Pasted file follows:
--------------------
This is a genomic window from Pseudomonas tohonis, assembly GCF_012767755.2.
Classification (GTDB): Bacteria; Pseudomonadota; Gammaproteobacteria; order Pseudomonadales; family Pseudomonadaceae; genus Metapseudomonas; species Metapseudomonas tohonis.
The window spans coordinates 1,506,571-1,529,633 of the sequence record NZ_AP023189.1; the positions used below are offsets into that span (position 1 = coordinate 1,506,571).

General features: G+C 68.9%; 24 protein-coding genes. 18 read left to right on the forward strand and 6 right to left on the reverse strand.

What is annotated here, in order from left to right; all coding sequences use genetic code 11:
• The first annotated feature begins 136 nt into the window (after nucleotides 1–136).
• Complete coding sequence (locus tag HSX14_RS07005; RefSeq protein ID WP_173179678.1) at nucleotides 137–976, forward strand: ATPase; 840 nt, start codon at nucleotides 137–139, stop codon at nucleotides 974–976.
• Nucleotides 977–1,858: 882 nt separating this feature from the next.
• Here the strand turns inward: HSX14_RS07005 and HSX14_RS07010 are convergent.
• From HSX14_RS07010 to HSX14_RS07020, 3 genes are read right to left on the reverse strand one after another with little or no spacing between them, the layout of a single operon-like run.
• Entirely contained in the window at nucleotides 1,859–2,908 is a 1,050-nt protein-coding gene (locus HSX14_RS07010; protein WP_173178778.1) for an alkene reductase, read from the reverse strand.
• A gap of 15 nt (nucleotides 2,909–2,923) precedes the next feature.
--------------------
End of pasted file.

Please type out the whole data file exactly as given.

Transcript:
This is a genomic window from Pseudomonas tohonis, assembly GCF_012767755.2.
Classification (GTDB): Bacteria; Pseudomonadota; Gammaproteobacteria; order Pseudomonadales; family Pseudomonadaceae; genus Metapseudomonas; species Metapseudomonas tohonis.
The window spans coordinates 1,506,571-1,529,633 of the sequence record NZ_AP023189.1; the positions used below are offsets into that span (position 1 = coordinate 1,506,571).

General features: G+C 68.9%; 24 protein-coding genes. 18 read left to right on the forward strand and 6 right to left on the reverse strand.

What is annotated here, in order from left to right; all coding sequences use genetic code 11:
• The first annotated feature begins 136 nt into the window (after nucleotides 1–136).
• Complete coding sequence (locus tag HSX14_RS07005; RefSeq protein ID WP_173179678.1) at nucleotides 137–976, forward strand: ATPase; 840 nt, start codon at nucleotides 137–139, stop codon at nucleotides 974–976.
• Nucleotides 977–1,858: 882 nt separating this feature from the next.
• Here the strand turns inward: HSX14_RS07005 and HSX14_RS07010 are convergent.
• From HSX14_RS07010 to HSX14_RS07020, 3 genes are read right to left on the reverse strand one after another with little or no spacing between them, the layout of a single operon-like run.
• Entirely contained in the window at nucleotides 1,859–2,908 is a 1,050-nt protein-coding gene (locus HSX14_RS07010; protein WP_173178778.1) for an alkene reductase, read from the reverse strand.
• A gap of 15 nt (nucleotides 2,909–2,923) precedes the next feature.